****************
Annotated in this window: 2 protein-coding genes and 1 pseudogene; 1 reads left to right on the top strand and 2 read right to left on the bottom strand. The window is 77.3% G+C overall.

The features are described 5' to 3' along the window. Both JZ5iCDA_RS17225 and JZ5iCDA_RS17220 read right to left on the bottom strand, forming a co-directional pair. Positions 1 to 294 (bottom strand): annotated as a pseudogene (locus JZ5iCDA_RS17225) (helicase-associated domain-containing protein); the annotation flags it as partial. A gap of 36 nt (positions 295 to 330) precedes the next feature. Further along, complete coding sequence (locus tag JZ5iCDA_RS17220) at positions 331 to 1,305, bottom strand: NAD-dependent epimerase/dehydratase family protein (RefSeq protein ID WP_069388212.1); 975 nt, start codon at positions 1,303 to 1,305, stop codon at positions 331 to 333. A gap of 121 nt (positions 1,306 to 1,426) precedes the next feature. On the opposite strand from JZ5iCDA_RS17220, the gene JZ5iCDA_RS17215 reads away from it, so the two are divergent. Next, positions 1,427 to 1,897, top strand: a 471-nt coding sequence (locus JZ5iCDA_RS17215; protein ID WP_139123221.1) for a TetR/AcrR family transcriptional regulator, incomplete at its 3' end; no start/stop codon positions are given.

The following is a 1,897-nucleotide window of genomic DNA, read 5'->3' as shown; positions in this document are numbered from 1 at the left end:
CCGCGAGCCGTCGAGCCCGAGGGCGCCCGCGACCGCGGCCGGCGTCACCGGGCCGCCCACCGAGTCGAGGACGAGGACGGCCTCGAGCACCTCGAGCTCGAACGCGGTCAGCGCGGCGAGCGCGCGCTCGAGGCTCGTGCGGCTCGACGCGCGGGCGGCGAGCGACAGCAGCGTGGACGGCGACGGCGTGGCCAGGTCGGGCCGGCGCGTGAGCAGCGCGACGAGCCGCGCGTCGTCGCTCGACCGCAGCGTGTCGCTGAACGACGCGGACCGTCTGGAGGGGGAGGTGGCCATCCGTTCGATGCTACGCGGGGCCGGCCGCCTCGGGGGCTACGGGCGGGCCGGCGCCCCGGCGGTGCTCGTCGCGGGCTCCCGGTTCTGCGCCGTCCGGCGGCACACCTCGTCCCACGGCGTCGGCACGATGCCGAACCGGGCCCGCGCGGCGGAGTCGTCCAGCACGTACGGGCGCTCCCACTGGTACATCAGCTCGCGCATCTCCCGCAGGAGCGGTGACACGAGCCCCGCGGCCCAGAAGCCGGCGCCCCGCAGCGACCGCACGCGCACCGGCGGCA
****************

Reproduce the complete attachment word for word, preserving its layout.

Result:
Annotated in this window: 2 protein-coding genes and 1 pseudogene; 1 reads left to right on the top strand and 2 read right to left on the bottom strand. The window is 77.3% G+C overall.

The features are described 5' to 3' along the window. Both JZ5iCDA_RS17225 and JZ5iCDA_RS17220 read right to left on the bottom strand, forming a co-directional pair. Positions 1 to 294 (bottom strand): annotated as a pseudogene (locus JZ5iCDA_RS17225) (helicase-associated domain-containing protein); the annotation flags it as partial. A gap of 36 nt (positions 295 to 330) precedes the next feature. Further along, complete coding sequence (locus tag JZ5iCDA_RS17220) at positions 331 to 1,305, bottom strand: NAD-dependent epimerase/dehydratase family protein (RefSeq protein ID WP_069388212.1); 975 nt, start codon at positions 1,303 to 1,305, stop codon at positions 331 to 333. A gap of 121 nt (positions 1,306 to 1,426) precedes the next feature. On the opposite strand from JZ5iCDA_RS17220, the gene JZ5iCDA_RS17215 reads away from it, so the two are divergent. Next, positions 1,427 to 1,897, top strand: a 471-nt coding sequence (locus JZ5iCDA_RS17215; protein ID WP_139123221.1) for a TetR/AcrR family transcriptional regulator, incomplete at its 3' end; no start/stop codon positions are given.

The following is a 1,897-nucleotide window of genomic DNA, read 5'->3' as shown; positions in this document are numbered from 1 at the left end:
CCGCGAGCCGTCGAGCCCGAGGGCGCCCGCGACCGCGGCCGGCGTCACCGGGCCGCCCACCGAGTCGAGGACGAGGACGGCCTCGAGCACCTCGAGCTCGAACGCGGTCAGCGCGGCGAGCGCGCGCTCGAGGCTCGTGCGGCTCGACGCGCGGGCGGCGAGCGACAGCAGCGTGGACGGCGACGGCGTGGCCAGGTCGGGCCGGCGCGTGAGCAGCGCGACGAGCCGCGCGTCGTCGCTCGACCGCAGCGTGTCGCTGAACGACGCGGACCGTCTGGAGGGGGAGGTGGCCATCCGTTCGATGCTACGCGGGGCCGGCCGCCTCGGGGGCTACGGGCGGGCCGGCGCCCCGGCGGTGCTCGTCGCGGGCTCCCGGTTCTGCGCCGTCCGGCGGCACACCTCGTCCCACGGCGTCGGCACGATGCCGAACCGGGCCCGCGCGGCGGAGTCGTCCAGCACGTACGGGCGCTCCCACTGGTACATCAGCTCGCGCATCTCCCGCAGGAGCGGTGACACGAGCCCCGCGGCCCAGAAGCCGGCGCCCCGCAGCGACCGCACGCGCACCGGCGGCA